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John Bruce Johnson: 1931-2008

John Bruce Johnson Founded the Baltimore Playwrights Festival and Rescued the Vagabond Players in the 60s

Jefferson Jackson Steele

By John Barry | Posted 8/6/2008

John Bruce Johnson, who died July 27 at the age of 77, may have not been that visible a presence in the last decade because of his illnesses, but his contributions to Baltimore's theater community were stronger than ever. Teaching junior high school was his day job, but, by all accounts, local theater was his absorbing passion.

The Baltimore Playwrights Festival, currently in its 27th season, was founded by Johnson in 1981. "It all started because of JBJ," says Shirley Bell, who until recently was publicity director for the Vagabond Players. "Back then, if you wanted to get your plays performed, you'd have to go to different theaters. People stayed away in droves, because no one had ever heard of them. They had difficulty getting reviews. I mean, why would anyone want to see an unknown play by an unknown playwright?"

Subscribers wouldn't put up with it. The larger professional theaters didn't want to risk it. And according to Bell, Johnson, who was then a fixture in Baltimore theater and a playwright himself, had seen a number of scripts passing through his hands. "He looked at them, and he asked, `What am I gonna do with these?'"

His solution was eventually the Baltimore Playwrights Festival. Instead of trying to squeeze the occasional local playwright into a season against the will of subscribers, Johnson suggested a festival which would celebrate local playwrights and give them a chance to flourish. After 27 years, the festival is still going strong with a format which involves readings and performances of often unpublished Maryland playwrights.

Johnson's legacy is also strong in the Vagabond Players, where he served as president from 1968 to 1998. While the theater is 92 years old--the oldest continuously running community theater in the country--it had a midlife crisis in the late '60s. During the '50s, the Vagabond had been located at the Rathskeller in downtown Baltimore. When it lost its lease there, Bell says, it went from "pillar to post" for a few years. Finally, exhausted with the moves, the board of directors was coming to the conclusion that, at about 50, it had been a good run. Johnson, then president, took a different view.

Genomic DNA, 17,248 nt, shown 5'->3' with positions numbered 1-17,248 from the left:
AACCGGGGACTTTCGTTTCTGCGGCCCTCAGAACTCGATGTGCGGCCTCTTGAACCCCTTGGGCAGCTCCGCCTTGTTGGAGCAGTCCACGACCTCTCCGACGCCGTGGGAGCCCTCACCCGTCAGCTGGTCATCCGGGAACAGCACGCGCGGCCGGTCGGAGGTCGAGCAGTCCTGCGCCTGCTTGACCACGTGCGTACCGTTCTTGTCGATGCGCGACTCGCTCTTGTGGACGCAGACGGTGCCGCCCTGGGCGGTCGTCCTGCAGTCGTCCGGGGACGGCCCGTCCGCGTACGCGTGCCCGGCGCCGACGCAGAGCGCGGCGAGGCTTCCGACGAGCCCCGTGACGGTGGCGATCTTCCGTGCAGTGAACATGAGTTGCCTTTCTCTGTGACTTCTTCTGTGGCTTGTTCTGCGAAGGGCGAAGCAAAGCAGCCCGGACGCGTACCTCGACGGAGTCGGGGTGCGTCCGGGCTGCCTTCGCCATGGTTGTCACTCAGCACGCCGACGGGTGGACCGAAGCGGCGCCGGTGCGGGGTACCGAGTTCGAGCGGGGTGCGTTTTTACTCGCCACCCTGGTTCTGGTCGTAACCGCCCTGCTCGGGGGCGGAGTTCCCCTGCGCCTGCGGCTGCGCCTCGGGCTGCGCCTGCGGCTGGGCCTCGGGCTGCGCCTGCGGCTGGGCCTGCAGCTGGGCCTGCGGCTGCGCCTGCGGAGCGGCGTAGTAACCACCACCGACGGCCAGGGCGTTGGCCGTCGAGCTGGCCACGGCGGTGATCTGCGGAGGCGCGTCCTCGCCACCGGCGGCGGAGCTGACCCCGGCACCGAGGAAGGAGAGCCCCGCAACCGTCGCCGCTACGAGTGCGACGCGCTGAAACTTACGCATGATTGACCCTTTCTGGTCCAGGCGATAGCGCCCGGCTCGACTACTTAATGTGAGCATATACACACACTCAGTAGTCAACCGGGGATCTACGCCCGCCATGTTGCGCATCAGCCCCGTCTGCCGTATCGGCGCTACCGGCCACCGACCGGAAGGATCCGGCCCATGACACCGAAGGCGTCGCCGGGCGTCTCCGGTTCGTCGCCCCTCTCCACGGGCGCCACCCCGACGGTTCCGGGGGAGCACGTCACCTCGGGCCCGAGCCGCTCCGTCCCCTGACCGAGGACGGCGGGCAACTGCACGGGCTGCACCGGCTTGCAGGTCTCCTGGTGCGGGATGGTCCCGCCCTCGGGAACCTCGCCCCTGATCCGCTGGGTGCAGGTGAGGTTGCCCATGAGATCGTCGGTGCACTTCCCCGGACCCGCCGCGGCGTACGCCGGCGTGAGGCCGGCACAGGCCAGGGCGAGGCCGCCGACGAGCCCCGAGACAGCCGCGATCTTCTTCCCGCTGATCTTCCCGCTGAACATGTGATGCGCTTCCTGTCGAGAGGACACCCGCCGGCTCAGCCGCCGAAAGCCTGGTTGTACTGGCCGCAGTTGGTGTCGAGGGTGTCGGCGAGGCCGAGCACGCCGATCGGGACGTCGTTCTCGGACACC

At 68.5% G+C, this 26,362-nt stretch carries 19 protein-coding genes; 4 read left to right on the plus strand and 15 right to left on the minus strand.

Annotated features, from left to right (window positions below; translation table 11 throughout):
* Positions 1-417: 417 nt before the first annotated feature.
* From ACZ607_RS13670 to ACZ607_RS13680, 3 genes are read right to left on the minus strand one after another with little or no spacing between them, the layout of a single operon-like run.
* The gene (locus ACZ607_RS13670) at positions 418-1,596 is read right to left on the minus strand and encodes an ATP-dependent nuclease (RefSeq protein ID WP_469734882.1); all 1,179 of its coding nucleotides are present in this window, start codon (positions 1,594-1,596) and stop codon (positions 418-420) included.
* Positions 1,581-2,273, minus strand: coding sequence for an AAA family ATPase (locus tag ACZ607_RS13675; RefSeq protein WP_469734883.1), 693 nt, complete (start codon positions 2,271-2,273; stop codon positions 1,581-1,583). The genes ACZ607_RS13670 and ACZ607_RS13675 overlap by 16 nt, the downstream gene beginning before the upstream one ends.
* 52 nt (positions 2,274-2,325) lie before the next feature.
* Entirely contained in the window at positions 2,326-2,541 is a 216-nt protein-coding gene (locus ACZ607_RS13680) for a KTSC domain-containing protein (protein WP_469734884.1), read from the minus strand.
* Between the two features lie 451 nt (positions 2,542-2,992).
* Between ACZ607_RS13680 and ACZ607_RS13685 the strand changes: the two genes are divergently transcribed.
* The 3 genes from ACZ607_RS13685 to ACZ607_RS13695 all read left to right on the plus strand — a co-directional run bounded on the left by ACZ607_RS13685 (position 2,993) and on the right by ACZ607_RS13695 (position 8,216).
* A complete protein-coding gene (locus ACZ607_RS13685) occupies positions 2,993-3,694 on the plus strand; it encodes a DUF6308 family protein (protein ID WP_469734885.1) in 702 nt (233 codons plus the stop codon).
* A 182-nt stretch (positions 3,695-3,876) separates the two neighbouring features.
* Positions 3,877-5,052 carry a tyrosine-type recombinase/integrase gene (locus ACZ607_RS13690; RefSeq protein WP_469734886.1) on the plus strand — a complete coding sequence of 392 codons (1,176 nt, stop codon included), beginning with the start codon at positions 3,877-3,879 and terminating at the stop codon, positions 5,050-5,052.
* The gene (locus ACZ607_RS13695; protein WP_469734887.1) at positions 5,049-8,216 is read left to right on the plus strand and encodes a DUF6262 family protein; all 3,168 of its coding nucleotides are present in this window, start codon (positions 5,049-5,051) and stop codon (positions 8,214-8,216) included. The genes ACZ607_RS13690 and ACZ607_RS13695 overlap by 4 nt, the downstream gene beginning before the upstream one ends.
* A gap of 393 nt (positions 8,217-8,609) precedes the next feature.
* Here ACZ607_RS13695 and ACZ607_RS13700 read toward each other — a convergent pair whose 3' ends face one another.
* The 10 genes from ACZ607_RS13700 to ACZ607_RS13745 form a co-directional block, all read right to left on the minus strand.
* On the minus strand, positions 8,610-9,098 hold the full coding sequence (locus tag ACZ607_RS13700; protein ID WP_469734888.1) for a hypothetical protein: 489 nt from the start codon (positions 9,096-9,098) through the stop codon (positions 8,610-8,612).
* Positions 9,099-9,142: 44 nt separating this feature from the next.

"But John Bruce Johnson said absolutely not," Bell says. "He said he'd find a home for it." And he did. "Johnson took all the files from the place since its founding in 1916--all the cast lists, all the memorabilia, and dragged them to his house in Hamilton, and kept them safe." Meanwhile, he hunted for a new home. He found it at Corral's Bar on South Broadway in Fells Point.

"It was a ramshackle place, terrible looking," Bell says. Sailors used it as a watering hole, and upstairs, current Vagabond President Ann Mainolfi says, there were "these cute little rooms--you wondered what they were for." But Johnson started poking around.

"He would look around the place, and then he decided, this is where we belong," Mainolfi says. Under Johnson's presidency, Vagabond purchased the bar from the city. And then he got to work. "It was an awesome transformation," Bell says. "He turned it from a firetrap into a respectable theater."

"He was an everything person," says Mainolfi, who knew Johnson for about 20 years. "If you could put his enthusiasm and energy in a bottle, you would cherish it and give it out in drips and drops. He was amazing. And we'd do everything for him. He could be put on a pedestal."

There's no statue of him yet, but it may not be necessary. Vagabond recently made the final payment on its mortgage. And the Baltimore Playwrights Festival continues its 27th year. On Aug. 30, a memorial service will be held for Johnson at Baltimore County Community College-Essex, where Johnson was instrumental in founding the Cockpit in Court Theatre.

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